Eleven-year-old Lilly wakes up two hours before school to start her breathing treatments for cystic fibrosis. She wears a vest that beats her chest to clear out her lungs, and she takes more than 50 pills a day.
This spirited fifth grader doesn’t let her condition define her life. She runs cross country at school, even if it means finishing in the back of the pack. And she loves horses. “When I ride, I forget that I have an illness. I feel free.” Riding is good for Lilly’s lungs and it’s good for her spirits, too.
It’s that freedom while riding horses that made Lilly wish to go to Hawaii for her wish trip nearly two years ago. Instead of thinking about treatments and medications, Lilly rode a horse on a warm beach with her mom.
“For once I didn’t feel like my treatments and medications were the most important thing,” said Lilly. “Having fun was.”
The trip wasn’t just about the horses. Lilly also got to see fireworks on the fourth of July and visit the set of her favorite movie, Jurassic Park. Just being in Hawaii was a dream come true. Her mom Susan said, “We were in awe of how much fun she had. She woke up every morning and just sat on the balcony and looked out at the ocean.”
Wish dad Ted recounted the day Lilly’s wish happened at Turtle Bay Resort, “Lilly got teary-eyed when she saw the horses.” Under a warm sun, Lilly sat tall in the saddle as her horse clopped through the woods and led her out onto the beach. Her mom was right behind her. And Lilly didn’t have a care in the world.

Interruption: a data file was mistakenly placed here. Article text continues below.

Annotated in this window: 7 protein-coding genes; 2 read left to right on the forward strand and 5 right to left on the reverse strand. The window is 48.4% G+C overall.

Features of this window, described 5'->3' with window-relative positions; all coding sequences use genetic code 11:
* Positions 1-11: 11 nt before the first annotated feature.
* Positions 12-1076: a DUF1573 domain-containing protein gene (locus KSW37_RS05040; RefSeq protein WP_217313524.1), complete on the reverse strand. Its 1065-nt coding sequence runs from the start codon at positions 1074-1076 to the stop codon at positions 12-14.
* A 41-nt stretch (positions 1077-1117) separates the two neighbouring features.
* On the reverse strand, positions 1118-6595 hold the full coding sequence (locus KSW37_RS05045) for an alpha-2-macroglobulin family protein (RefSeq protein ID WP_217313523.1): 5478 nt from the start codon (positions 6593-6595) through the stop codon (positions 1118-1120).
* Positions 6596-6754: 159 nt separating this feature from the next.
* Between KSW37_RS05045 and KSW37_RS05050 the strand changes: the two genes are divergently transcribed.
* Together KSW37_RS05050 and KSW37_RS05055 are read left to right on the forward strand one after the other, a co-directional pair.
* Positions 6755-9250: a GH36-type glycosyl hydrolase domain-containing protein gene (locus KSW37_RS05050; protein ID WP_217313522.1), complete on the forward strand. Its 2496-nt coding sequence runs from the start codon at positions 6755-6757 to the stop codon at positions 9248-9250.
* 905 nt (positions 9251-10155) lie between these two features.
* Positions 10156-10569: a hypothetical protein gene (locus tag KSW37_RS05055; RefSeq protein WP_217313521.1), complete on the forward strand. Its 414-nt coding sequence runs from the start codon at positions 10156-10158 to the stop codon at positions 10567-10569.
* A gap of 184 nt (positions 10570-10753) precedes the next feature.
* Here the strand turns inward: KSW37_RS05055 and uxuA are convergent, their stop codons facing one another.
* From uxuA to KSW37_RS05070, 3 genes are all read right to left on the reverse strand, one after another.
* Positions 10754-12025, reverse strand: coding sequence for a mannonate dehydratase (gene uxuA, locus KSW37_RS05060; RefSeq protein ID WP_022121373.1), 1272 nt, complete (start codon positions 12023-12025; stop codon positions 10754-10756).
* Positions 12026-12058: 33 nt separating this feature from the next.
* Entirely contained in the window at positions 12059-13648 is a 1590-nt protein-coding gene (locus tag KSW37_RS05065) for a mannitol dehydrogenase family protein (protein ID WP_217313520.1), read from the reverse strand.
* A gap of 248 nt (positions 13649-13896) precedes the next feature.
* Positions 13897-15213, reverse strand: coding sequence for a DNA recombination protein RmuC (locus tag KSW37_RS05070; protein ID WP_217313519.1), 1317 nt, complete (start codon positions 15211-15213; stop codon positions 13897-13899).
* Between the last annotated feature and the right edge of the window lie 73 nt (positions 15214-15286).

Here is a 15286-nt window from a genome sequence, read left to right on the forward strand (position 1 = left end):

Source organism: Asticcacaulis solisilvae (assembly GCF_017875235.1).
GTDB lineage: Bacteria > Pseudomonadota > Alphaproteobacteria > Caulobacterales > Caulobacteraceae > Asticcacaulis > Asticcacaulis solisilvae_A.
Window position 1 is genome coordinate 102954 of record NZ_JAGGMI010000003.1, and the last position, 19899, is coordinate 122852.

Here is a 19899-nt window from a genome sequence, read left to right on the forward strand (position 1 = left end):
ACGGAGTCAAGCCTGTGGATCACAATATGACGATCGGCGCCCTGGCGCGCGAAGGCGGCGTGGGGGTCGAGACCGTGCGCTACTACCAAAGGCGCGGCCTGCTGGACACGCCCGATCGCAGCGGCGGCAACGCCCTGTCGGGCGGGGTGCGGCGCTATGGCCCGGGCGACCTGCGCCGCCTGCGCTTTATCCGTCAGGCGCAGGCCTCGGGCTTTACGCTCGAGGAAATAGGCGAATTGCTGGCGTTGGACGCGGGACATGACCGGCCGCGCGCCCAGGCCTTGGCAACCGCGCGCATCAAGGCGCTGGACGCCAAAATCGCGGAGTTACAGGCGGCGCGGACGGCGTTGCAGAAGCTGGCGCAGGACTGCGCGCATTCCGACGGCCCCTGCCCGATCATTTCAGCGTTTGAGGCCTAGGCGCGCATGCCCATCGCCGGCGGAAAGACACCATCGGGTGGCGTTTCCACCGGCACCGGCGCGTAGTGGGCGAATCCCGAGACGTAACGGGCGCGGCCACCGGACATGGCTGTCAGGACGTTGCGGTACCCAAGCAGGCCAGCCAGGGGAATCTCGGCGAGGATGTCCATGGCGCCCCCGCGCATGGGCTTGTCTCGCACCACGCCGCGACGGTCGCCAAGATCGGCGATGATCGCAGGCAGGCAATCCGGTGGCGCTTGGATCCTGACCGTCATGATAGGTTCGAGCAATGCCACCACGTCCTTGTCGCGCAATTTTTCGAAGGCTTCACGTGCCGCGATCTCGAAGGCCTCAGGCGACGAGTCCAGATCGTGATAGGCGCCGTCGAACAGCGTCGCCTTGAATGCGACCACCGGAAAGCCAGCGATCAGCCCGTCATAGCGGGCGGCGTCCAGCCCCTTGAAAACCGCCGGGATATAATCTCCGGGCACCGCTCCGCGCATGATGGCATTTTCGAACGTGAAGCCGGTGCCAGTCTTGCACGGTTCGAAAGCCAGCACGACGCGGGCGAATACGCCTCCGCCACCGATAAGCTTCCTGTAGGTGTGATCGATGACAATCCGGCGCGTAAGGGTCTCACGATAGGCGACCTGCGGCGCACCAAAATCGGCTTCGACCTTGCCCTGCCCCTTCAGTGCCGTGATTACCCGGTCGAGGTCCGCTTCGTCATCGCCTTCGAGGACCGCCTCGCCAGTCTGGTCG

“Lilly wasn’t the only one to have a wish come true,” said Ted. “We got to enjoy that sweet child experience [and] the freedom to enjoy her wish without a thought of her condition. That in itself was a gift beyond measure and one that we will always be grateful for.”
It’s been nearly two years since Lilly’s wish, but she hasn’t forgotten what it felt like to receive hope, strength and joy with her family in Hawaii—to forget about medications and treatments and just enjoy the time on a warm beach with her family.
Lilly believes that all kids with life-threatening medical conditions should experience a wish.
When asked why, Lilly said, “I think that wishes are an opportunity for kids to enjoy having a normal life—to see what it feels like—so they don’t have to worry about medical issues.”
You can help kids like Lilly enjoy a “normal life” through the gift of a wish. We’ve been granting wishes to kids like Lilly for 30 years, and we need your help to reach all eligible children with a wish for the next 30. Donate today
Special thanks: Wish-granting volunteers Phillip Ball and Mary Nathanson, Make-A-Wish® Hawaii, Kualoa Ranch, Leis of Hawaii, Sheraton Waikiki, Turtle Bay Resort, Alaska Airlines, Diamond Airport Parking